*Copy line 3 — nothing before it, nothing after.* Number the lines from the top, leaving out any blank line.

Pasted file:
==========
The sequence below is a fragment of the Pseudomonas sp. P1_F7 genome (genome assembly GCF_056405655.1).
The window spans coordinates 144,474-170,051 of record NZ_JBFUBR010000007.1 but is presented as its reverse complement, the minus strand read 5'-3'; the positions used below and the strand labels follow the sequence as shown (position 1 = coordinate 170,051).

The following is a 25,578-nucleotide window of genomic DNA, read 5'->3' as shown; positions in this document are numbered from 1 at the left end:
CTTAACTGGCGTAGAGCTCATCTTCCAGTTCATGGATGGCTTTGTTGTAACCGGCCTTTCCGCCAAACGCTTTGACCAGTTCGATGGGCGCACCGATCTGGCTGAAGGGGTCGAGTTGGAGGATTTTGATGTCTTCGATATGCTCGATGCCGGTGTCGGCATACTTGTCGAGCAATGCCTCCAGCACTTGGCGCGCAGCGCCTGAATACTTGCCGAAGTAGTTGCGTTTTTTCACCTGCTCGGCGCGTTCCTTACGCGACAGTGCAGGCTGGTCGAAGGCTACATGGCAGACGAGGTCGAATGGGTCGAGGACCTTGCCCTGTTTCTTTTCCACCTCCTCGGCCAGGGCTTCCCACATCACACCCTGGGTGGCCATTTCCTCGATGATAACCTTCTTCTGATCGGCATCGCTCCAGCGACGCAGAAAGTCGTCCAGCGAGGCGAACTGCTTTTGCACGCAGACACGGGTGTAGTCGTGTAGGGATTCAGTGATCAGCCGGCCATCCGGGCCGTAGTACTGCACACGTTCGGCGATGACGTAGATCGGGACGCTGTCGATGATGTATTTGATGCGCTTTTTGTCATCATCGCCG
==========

The following is a 25,578-nucleotide window of genomic DNA, read 5'->3' as shown; positions in this document are numbered from 1 at the left end: